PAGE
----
Liberal Arts: Dead or Alive?
To the Editor:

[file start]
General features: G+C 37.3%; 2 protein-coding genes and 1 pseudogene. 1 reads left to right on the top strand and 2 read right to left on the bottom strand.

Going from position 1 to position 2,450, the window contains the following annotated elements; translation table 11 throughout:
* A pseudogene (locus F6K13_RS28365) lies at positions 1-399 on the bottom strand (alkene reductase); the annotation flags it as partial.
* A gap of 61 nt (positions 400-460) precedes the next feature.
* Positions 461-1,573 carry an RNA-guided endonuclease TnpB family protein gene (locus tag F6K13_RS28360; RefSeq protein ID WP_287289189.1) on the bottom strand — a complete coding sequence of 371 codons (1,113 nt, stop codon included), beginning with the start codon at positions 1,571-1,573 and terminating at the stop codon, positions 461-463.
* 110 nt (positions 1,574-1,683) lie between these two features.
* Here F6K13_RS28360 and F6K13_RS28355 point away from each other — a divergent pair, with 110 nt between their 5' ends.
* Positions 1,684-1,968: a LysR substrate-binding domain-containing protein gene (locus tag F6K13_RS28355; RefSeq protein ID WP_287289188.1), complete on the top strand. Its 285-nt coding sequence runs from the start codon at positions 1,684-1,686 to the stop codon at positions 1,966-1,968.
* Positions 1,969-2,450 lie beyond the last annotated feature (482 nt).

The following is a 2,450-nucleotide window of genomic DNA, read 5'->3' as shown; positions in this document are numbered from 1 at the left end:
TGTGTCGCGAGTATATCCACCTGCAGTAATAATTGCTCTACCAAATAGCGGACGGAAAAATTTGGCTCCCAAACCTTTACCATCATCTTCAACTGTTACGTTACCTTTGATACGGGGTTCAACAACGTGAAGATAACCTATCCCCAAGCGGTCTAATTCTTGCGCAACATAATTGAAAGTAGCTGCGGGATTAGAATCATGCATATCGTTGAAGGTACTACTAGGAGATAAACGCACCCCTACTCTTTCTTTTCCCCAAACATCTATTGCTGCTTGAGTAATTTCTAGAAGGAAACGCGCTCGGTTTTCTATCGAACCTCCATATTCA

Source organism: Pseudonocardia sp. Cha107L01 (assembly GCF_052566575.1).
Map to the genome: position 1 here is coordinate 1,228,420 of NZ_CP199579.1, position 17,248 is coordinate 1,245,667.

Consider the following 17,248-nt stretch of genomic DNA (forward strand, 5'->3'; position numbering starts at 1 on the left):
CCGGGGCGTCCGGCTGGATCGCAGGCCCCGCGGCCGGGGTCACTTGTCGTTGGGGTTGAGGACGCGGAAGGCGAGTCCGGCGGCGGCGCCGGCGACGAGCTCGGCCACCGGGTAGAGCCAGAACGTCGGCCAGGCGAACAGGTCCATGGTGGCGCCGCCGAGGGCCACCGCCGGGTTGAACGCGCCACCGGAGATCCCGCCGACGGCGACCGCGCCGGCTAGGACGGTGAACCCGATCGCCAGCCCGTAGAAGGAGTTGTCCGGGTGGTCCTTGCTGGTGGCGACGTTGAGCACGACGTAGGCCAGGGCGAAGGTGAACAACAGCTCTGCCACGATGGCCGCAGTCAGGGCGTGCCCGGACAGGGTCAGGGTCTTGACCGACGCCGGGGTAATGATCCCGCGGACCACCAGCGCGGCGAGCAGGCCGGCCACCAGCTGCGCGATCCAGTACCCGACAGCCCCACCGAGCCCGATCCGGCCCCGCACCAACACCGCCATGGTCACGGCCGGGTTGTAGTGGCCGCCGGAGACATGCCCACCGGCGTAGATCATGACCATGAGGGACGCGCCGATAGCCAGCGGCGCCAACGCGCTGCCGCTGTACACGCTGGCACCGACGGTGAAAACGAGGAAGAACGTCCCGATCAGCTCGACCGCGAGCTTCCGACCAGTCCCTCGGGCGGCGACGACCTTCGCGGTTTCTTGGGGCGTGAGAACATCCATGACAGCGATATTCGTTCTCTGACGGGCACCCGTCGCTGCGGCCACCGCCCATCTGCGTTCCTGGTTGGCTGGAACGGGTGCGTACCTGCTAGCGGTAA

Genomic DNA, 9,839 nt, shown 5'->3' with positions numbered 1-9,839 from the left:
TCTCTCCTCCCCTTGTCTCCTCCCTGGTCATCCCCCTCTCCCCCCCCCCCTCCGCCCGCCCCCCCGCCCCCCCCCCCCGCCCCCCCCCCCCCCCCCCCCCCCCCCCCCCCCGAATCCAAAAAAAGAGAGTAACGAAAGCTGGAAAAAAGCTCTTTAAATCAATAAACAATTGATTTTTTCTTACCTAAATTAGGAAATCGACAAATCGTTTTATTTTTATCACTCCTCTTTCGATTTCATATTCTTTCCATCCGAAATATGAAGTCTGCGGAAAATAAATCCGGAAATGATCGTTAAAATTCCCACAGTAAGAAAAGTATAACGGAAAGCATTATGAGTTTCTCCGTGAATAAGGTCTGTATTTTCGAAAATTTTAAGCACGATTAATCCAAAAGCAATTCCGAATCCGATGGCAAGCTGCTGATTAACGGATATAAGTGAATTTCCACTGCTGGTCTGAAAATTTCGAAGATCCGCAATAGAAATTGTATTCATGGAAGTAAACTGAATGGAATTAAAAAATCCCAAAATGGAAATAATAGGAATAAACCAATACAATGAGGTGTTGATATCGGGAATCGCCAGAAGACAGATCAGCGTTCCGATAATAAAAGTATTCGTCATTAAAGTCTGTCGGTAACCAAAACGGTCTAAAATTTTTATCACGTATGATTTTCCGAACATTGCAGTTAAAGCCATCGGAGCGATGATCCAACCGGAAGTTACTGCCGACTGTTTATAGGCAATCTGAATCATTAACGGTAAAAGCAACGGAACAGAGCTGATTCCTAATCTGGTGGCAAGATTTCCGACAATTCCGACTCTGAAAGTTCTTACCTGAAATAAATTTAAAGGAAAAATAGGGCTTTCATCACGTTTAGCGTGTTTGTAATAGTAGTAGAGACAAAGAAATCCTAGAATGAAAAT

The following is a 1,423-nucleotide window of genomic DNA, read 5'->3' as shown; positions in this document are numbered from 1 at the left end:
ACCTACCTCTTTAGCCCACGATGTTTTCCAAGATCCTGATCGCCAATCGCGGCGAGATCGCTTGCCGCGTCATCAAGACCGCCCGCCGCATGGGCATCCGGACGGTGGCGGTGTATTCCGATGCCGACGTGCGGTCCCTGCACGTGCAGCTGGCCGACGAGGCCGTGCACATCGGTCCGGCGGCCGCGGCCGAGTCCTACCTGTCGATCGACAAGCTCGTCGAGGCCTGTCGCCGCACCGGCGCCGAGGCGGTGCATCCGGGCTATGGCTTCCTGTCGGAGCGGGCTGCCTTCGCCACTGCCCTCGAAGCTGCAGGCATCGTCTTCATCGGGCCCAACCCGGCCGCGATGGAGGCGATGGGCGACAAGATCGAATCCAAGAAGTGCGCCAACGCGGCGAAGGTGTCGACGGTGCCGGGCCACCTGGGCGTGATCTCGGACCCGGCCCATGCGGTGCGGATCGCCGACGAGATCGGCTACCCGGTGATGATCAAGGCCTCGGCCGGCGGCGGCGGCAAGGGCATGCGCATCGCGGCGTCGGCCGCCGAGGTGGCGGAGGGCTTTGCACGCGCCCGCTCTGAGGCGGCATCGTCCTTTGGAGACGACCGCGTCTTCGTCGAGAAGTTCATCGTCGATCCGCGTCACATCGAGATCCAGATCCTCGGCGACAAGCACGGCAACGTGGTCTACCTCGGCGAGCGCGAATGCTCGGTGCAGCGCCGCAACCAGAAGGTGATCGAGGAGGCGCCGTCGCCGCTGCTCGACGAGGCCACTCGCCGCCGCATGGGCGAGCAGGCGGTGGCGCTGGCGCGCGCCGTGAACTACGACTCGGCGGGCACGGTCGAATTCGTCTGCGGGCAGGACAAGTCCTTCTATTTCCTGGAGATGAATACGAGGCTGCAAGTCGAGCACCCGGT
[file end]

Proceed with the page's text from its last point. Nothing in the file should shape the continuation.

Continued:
I have long been a proponent of the liberal arts and have studied the work of John Henry Newman for many years. However, I am beginning to change my tune a bit. Critics of Newman argued that his heralding of the liberal arts rested upon a utilitarian foundation -- namely, the practical and political clout of an Oxford degree. It is fine for academics from elite institutions, such as Dartmouth, to argue for the vivacity of a liberal arts education. But for those from less elite institutions who must hit the pavement hard for any job, I wonder if we do these students a disservice by promoting liberal learning without any practical application. Unless a liberal arts curriculum can show practical results and outcomes, resulting in meaningful employment, I now doubt its benefits. Unless faculty in the liberal arts reinvent a way to display those outcomes and to reconstruct the staid and stale pedagogy that has accompanied most liberal arts courses, it will become harder and harder to persuade families that such an education is worth 150 grand!